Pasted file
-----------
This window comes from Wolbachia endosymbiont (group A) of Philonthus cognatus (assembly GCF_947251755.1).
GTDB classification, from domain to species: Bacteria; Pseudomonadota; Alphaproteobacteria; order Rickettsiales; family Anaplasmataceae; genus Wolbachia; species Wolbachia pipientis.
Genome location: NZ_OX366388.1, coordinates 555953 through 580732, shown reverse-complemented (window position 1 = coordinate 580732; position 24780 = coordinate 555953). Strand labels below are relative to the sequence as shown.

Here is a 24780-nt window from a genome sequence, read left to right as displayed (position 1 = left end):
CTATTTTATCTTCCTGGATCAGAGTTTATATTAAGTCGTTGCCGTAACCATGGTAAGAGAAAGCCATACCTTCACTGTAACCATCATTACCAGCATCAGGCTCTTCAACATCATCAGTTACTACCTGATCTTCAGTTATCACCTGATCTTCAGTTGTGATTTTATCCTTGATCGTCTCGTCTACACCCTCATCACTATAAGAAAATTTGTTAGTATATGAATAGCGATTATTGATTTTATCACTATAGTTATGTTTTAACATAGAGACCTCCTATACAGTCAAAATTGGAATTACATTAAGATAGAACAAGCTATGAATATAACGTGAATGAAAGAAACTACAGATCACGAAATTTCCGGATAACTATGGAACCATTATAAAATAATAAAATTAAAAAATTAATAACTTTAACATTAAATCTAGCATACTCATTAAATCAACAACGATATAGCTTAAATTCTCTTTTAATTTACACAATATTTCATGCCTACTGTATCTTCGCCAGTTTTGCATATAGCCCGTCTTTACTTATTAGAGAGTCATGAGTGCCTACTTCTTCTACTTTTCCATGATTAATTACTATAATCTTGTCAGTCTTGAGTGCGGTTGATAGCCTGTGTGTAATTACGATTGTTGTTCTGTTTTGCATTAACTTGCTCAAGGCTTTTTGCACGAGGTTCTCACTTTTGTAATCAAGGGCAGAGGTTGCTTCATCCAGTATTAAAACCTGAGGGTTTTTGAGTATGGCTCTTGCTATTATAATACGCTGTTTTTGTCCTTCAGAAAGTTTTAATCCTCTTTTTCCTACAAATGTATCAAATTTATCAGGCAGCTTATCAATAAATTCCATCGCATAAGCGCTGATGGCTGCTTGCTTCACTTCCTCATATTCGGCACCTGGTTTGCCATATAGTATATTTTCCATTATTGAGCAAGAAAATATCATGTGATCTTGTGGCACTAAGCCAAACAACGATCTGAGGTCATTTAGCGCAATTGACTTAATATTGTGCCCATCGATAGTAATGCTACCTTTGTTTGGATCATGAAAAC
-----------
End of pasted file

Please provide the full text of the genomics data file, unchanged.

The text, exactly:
This window comes from Wolbachia endosymbiont (group A) of Philonthus cognatus (assembly GCF_947251755.1).
GTDB classification, from domain to species: Bacteria; Pseudomonadota; Alphaproteobacteria; order Rickettsiales; family Anaplasmataceae; genus Wolbachia; species Wolbachia pipientis.
Genome location: NZ_OX366388.1, coordinates 555953 through 580732, shown reverse-complemented (window position 1 = coordinate 580732; position 24780 = coordinate 555953). Strand labels below are relative to the sequence as shown.

Here is a 24780-nt window from a genome sequence, read left to right as displayed (position 1 = left end):
CTATTTTATCTTCCTGGATCAGAGTTTATATTAAGTCGTTGCCGTAACCATGGTAAGAGAAAGCCATACCTTCACTGTAACCATCATTACCAGCATCAGGCTCTTCAACATCATCAGTTACTACCTGATCTTCAGTTATCACCTGATCTTCAGTTGTGATTTTATCCTTGATCGTCTCGTCTACACCCTCATCACTATAAGAAAATTTGTTAGTATATGAATAGCGATTATTGATTTTATCACTATAGTTATGTTTTAACATAGAGACCTCCTATACAGTCAAAATTGGAATTACATTAAGATAGAACAAGCTATGAATATAACGTGAATGAAAGAAACTACAGATCACGAAATTTCCGGATAACTATGGAACCATTATAAAATAATAAAATTAAAAAATTAATAACTTTAACATTAAATCTAGCATACTCATTAAATCAACAACGATATAGCTTAAATTCTCTTTTAATTTACACAATATTTCATGCCTACTGTATCTTCGCCAGTTTTGCATATAGCCCGTCTTTACTTATTAGAGAGTCATGAGTGCCTACTTCTTCTACTTTTCCATGATTAATTACTATAATCTTGTCAGTCTTGAGTGCGGTTGATAGCCTGTGTGTAATTACGATTGTTGTTCTGTTTTGCATTAACTTGCTCAAGGCTTTTTGCACGAGGTTCTCACTTTTGTAATCAAGGGCAGAGGTTGCTTCATCCAGTATTAAAACCTGAGGGTTTTTGAGTATGGCTCTTGCTATTATAATACGCTGTTTTTGTCCTTCAGAAAGTTTTAATCCTCTTTTTCCTACAAATGTATCAAATTTATCAGGCAGCTTATCAATAAATTCCATCGCATAAGCGCTGATGGCTGCTTGCTTCACTTCCTCATATTCGGCACCTGGTTTGCCATATAGTATATTTTCCATTATTGAGCAAGAAAATATCATGTGATCTTGTGGCACTAAGCCAAACAACGATCTGAGGTCATTTAGCGCAATTGACTTAATATTGTGCCCATCGATAGTAATGCTACCTTTGTTTGGATCATGAAAAC